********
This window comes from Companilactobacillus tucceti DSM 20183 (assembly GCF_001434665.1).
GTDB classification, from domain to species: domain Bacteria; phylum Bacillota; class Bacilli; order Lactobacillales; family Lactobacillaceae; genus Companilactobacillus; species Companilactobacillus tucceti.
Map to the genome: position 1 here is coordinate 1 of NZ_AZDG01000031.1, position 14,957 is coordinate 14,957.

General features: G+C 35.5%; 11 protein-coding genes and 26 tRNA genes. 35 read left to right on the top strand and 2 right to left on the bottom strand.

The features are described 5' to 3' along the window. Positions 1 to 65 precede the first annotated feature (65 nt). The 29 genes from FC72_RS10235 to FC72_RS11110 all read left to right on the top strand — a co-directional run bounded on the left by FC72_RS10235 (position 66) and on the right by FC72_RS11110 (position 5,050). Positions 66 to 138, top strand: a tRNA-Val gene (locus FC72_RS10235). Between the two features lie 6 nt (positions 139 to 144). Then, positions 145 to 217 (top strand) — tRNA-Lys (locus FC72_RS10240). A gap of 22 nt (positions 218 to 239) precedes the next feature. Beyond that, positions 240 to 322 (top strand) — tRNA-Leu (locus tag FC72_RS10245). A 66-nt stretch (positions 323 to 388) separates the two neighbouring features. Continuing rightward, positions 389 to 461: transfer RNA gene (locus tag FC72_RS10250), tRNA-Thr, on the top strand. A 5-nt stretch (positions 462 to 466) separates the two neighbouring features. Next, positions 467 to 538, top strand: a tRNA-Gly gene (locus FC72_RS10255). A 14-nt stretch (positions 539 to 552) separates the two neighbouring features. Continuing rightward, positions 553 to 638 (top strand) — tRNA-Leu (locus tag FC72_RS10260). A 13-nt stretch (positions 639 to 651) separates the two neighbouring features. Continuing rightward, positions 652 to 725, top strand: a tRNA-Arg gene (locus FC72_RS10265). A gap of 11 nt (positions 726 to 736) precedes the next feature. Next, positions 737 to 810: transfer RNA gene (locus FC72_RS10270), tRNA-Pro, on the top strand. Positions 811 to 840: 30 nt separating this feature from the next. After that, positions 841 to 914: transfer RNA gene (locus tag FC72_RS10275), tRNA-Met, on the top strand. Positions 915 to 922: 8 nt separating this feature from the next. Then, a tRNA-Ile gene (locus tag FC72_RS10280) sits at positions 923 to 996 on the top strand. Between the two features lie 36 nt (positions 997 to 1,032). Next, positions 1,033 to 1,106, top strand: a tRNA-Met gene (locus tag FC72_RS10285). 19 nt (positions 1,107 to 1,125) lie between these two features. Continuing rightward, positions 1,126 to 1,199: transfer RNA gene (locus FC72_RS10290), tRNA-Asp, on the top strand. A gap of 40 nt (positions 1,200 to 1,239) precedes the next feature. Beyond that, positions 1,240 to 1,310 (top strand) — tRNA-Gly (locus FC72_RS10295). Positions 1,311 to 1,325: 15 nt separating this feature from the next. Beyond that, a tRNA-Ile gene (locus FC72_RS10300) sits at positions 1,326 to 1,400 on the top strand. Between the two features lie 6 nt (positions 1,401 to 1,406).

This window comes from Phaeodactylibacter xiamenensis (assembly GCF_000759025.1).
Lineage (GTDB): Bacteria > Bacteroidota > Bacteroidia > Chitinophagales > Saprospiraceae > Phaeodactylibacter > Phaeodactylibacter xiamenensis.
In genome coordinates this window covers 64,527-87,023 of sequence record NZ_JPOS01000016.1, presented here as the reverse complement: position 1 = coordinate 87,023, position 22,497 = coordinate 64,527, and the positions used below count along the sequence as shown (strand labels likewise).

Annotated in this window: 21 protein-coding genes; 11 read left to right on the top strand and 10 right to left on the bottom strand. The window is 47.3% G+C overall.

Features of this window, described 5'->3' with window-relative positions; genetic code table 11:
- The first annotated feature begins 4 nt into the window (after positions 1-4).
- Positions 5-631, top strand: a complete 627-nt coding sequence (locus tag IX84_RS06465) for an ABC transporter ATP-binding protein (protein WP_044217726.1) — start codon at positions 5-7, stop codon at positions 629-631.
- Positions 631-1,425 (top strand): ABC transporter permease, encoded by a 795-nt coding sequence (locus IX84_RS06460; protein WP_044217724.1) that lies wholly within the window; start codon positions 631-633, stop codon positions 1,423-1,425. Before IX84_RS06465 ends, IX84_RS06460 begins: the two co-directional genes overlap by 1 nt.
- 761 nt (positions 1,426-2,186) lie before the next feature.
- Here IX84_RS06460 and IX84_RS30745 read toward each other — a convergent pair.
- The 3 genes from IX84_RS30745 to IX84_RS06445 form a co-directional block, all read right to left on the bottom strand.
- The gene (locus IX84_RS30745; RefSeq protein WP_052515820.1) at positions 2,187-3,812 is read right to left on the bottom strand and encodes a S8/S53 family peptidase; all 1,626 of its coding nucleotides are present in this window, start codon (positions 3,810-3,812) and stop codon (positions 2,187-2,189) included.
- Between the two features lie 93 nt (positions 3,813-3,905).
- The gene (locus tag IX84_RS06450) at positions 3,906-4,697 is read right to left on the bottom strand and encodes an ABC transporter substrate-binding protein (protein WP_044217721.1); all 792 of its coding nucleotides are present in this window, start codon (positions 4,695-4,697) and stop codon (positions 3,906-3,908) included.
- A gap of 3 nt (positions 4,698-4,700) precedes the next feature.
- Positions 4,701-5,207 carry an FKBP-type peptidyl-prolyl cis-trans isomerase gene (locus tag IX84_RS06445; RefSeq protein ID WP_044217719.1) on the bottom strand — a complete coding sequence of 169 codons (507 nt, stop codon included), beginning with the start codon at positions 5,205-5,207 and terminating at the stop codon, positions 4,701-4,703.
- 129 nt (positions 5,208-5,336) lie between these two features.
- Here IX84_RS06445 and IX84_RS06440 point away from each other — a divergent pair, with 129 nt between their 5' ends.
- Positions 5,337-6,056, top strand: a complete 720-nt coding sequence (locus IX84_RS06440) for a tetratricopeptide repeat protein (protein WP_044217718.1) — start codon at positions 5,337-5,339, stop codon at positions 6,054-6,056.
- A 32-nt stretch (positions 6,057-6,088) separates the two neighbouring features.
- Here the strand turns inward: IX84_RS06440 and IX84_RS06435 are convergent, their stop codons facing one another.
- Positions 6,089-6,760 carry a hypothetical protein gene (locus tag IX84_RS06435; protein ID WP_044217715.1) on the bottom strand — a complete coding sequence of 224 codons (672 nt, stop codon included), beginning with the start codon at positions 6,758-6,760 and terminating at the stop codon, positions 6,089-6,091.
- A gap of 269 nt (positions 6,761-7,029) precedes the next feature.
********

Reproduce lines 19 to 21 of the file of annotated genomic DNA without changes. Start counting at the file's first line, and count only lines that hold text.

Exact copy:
- The gene (locus tag IX84_RS06450) at positions 3,906-4,697 is read right to left on the bottom strand and encodes an ABC transporter substrate-binding protein (protein WP_044217721.1); all 792 of its coding nucleotides are present in this window, start codon (positions 4,695-4,697) and stop codon (positions 3,906-3,908) included.
- A gap of 3 nt (positions 4,698-4,700) precedes the next feature.
- Positions 4,701-5,207 carry an FKBP-type peptidyl-prolyl cis-trans isomerase gene (locus tag IX84_RS06445; RefSeq protein ID WP_044217719.1) on the bottom strand — a complete coding sequence of 169 codons (507 nt, stop codon included), beginning with the start codon at positions 5,205-5,207 and terminating at the stop codon, positions 4,701-4,703.